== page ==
AGO offers once-in-a-lifetime opportunity to see works on paper by Michelangelo
TORONTO—Michelangelo Buonarroti (b. 1475), one of the world’s most celebrated artists, pays a visit to Toronto this fall at the Art Gallery of Ontario (AGO). Despite his enduring fame, Michelangelo was dogged by relentless struggle, disappointment and even defeat throughout his 77-year career. Due to the fickle demands of important patrons, many of his most ambitious projects remained unfinished. Revealed through a selection of rare drawings, Michelangelo: Quest for Genius tells the story of a Renaissance master and the frustrations of his creative process. Michelangelo: Quest for Genius opens in Toronto on Oct. 18, 2014, and runs until Jan. 11, 2015.
Organized by the AGO in collaboration with the Casa Buonarroti, Florence, whose collection is formed from Michelangelo’s own, the exhibition centres on a loan of 30 drawings by Michelangelo’s hand. These drawings are among the best of the esteemed Casa Buonarroti’s collection and represent the range of Michelangelo’s work. Dating from before and after the completion of the Sistine Chapel, the works on display include preliminary drawings — both architectural and figural sketches — as well as presentation drawings.
Organized thematically, the exhibition takes a critical look at the notion of the genius at work, locating the creative search at the axis of ambition, exploration, frustration, defiance and unrealized dreams. Drawings will be grouped according to these issues. Developed by Lloyd DeWitt, curator of European Art at the AGO, and David Wistow, interpretive planner, Michelangelo: Quest for Genius will feature computer animations that bring to life some of Michelangelo’s most ambitious and ultimately unfinished designs.
“This exhibition offers a direct and personal encounter with extraordinarily rare works that almost never travel by this great artist’s own hands,” said DeWitt. “We are thrilled and honoured to work with the Casa Buonarroti to bring these precious works on paper to Canada and to tell the real story behind their making, debunking the myth that genius is easy and great work untroubled. What they tell us about the motivations of a genius and the creative process is incredibly revealing.”
“The drawings are an inspiration. Creativity is a basic human activity,” said Wistow. “No matter what our background we can relate to the blood, sweat and tears behind Michelangelo’s masterpieces.”
The exhibition also examines the significant influence that Michelangelo had four centuries later on the French sculptor Auguste Rodin (b. 1840). For Rodin, whose greatest works were routinely rejected by the press and public alike, Michelangelo represented a spiritual and artistic father figure. Rodin was 36 when he produced his first major sculpture, inspired by Michelangelo’s evocative and emotional presentation of the human body. Nine sculptures from the AGO’s collection will be on display, including representative works from the Burghers of Calais (1884-1917) and his final commission, the work for which he suffered the most criticism, Balzac (1898).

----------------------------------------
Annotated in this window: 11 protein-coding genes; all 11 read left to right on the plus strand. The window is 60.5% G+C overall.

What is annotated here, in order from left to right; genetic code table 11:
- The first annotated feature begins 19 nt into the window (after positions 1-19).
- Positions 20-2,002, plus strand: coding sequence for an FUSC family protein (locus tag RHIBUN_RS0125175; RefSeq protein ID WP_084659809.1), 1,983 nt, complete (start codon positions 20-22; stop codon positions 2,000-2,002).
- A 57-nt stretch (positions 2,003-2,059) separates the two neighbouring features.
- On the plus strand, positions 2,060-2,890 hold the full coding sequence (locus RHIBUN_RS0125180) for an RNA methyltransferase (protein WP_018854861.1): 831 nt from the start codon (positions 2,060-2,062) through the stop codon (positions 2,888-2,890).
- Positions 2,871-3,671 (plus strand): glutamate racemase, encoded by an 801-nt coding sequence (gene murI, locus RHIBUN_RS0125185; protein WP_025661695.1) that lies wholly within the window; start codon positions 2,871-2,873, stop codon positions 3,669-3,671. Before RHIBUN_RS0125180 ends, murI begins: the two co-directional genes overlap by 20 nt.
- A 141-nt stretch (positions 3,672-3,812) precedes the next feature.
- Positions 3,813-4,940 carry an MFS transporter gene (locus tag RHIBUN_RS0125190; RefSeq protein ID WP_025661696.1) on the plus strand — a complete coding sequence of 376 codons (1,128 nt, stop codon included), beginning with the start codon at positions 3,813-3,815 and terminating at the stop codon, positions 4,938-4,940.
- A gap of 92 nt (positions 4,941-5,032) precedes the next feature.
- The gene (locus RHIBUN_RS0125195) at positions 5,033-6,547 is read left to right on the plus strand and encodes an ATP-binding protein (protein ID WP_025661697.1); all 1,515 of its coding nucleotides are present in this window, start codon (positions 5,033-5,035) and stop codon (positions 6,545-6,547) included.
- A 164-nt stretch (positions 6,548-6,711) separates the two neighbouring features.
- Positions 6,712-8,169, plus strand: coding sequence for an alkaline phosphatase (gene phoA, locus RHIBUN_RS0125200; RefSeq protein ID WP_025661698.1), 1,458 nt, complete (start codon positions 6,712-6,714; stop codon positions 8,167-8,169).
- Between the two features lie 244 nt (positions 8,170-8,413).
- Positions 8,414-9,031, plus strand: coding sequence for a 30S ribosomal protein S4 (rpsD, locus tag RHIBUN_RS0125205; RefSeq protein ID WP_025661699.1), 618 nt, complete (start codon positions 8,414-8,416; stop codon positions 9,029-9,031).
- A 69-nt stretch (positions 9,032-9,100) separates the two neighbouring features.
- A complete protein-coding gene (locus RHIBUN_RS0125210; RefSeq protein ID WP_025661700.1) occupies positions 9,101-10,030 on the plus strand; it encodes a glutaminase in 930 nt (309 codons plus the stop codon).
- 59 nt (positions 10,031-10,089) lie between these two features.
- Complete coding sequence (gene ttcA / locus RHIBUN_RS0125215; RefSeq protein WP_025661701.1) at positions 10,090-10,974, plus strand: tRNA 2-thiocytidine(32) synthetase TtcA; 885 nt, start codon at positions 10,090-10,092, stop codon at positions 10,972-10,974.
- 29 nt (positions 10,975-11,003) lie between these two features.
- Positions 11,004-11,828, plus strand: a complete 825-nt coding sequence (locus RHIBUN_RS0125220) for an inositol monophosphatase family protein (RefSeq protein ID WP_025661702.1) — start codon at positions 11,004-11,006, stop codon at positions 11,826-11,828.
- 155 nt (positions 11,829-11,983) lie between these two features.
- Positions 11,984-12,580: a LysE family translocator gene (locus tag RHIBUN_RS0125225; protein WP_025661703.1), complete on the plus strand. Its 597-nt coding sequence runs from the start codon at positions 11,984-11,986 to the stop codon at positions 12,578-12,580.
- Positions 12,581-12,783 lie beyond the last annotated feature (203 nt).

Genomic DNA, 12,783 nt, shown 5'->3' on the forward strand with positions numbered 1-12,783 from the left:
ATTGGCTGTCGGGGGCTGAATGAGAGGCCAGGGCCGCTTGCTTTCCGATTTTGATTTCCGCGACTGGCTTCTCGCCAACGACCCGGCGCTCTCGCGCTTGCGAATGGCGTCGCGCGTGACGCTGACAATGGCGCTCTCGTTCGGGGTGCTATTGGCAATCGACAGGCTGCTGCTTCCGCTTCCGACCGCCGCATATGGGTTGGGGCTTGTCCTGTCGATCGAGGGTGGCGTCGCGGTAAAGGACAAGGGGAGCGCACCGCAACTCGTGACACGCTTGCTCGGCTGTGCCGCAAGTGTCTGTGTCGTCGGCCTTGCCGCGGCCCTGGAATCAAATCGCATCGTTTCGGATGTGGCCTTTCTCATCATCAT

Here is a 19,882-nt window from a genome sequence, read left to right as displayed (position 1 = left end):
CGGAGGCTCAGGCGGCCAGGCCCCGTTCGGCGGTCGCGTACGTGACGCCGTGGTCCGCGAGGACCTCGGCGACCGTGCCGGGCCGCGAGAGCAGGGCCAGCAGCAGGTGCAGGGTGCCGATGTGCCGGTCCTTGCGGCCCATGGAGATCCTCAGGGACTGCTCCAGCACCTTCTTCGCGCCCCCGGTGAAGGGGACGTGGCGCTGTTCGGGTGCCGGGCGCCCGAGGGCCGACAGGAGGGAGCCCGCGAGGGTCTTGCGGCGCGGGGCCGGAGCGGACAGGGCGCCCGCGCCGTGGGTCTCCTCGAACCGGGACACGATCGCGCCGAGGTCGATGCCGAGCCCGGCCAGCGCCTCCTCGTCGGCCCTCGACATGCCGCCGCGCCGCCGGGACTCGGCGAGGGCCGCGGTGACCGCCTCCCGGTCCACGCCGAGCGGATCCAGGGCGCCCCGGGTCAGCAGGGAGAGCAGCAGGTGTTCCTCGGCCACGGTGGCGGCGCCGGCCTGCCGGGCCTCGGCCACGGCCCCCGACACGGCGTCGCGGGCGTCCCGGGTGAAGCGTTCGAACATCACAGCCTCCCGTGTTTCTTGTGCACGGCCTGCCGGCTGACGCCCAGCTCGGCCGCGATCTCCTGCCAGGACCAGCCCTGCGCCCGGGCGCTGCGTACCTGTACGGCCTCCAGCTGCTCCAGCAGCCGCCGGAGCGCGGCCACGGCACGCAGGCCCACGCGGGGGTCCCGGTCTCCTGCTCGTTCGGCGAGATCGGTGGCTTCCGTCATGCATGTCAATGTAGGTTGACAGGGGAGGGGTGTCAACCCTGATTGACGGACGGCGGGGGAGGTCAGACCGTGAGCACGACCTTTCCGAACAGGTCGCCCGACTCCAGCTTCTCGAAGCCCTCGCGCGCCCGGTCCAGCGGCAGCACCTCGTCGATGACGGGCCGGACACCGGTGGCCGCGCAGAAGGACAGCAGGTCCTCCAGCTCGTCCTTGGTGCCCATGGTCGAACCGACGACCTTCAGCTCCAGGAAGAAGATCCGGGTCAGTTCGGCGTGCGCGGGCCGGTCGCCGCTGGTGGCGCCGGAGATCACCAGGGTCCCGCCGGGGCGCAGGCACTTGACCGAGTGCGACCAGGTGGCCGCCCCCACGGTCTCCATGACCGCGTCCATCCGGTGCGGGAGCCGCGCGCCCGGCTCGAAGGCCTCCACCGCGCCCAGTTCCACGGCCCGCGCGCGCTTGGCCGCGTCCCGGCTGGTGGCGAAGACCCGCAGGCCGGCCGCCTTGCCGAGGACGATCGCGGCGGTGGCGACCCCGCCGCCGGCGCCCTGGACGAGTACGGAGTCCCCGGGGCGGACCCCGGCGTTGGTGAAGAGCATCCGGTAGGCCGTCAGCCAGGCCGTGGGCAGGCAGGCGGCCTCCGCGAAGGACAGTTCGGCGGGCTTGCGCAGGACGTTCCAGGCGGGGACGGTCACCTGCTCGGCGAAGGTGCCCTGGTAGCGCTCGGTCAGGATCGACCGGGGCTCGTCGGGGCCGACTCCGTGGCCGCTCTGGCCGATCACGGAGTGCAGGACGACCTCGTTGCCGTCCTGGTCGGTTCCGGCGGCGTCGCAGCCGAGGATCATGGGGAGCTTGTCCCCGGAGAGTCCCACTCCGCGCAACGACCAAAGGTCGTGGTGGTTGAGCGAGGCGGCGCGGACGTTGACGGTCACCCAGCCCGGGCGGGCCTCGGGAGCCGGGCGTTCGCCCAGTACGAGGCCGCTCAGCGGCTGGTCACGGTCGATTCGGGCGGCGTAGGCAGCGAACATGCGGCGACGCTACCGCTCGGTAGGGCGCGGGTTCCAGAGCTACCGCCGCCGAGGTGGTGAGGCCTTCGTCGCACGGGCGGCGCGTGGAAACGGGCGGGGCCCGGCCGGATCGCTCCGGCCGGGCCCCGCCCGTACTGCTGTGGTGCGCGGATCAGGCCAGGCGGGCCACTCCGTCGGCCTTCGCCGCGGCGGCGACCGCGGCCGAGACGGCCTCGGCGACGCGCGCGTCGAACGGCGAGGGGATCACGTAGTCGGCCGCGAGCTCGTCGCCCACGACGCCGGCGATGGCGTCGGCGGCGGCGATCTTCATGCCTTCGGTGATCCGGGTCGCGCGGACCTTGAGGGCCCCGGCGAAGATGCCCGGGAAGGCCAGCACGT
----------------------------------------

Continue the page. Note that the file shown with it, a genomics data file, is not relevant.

AGO members will be offered free admission to Michelangelo: Quest for Genius and an exclusive preview in the days leading up to the exhibition’s public opening. More information on the benefits of AGO membership can be found at www.ago.net/general-membership.
This exhibition is organized by the Associazione MetaMorfosi in collaboration with the Casa Buonarroti and the Art Gallery of Ontario.
It has been financially assisted by the Ontario Cultural Attractions Fund a program of the Government of Ontario through the Ministry of Tourism, Culture and Sport, administered by the Ontario Cultural Attractions Fund Corporation.
Technology Partner: LG Electronics Canada
Generously supported by: E. and G. Odette Foundation | Charles & Rose Tabachnick
Promotional Partner: Holt Renfrew | Italian Cultural Institute in Toronto
Government Partners: Ontario Cultural Attractions Fund | Celebrate Ontario
ABOUT THE AGO
With a collection of more than 80,000 works of art, the Art Gallery of Ontario is among the most distinguished art museums in North America. From the vast body of Group of Seven and signature Canadian works to the African art gallery, from the cutting-edge contemporary art to Peter Paul Rubens’ masterpiece The Massacre of The Innocents, the AGO offers an incredible art experience with each visit. In 2002 Ken Thomson’s generous gift of 2,000 remarkable works of Canadian and European art inspired Transformation AGO, an innovative architectural expansion by world-renowned architect Frank Gehry that in 2008 resulted in one of the most critically acclaimed architectural achievements in North America. Highlights include Galleria Italia, a gleaming showcase of wood and glass running the length of an entire city block, and the often-photographed spiral staircase, beckoning visitors to explore. The AGO has an active membership program offering great value, and the AGO’s Weston Family Learning Centre offers engaging art and creative programs for children, families, youth and adults. Visit ago.net to find out more about upcoming special exhibitions, to learn about eating and shopping at the AGO, to register for programs and to buy tickets or memberships.
April 5, 2014 – July 20, 2014: Francis Bacon & Henry Moore: Terror and Beauty
Aug. 23, 2014 – Jan. 4, 2015: Alex Colville
The Art Gallery of Ontario receives additional operating support from the City of Toronto, the Canada Council for the Arts and generous contributions from AGO members, donors and private-sector partners.
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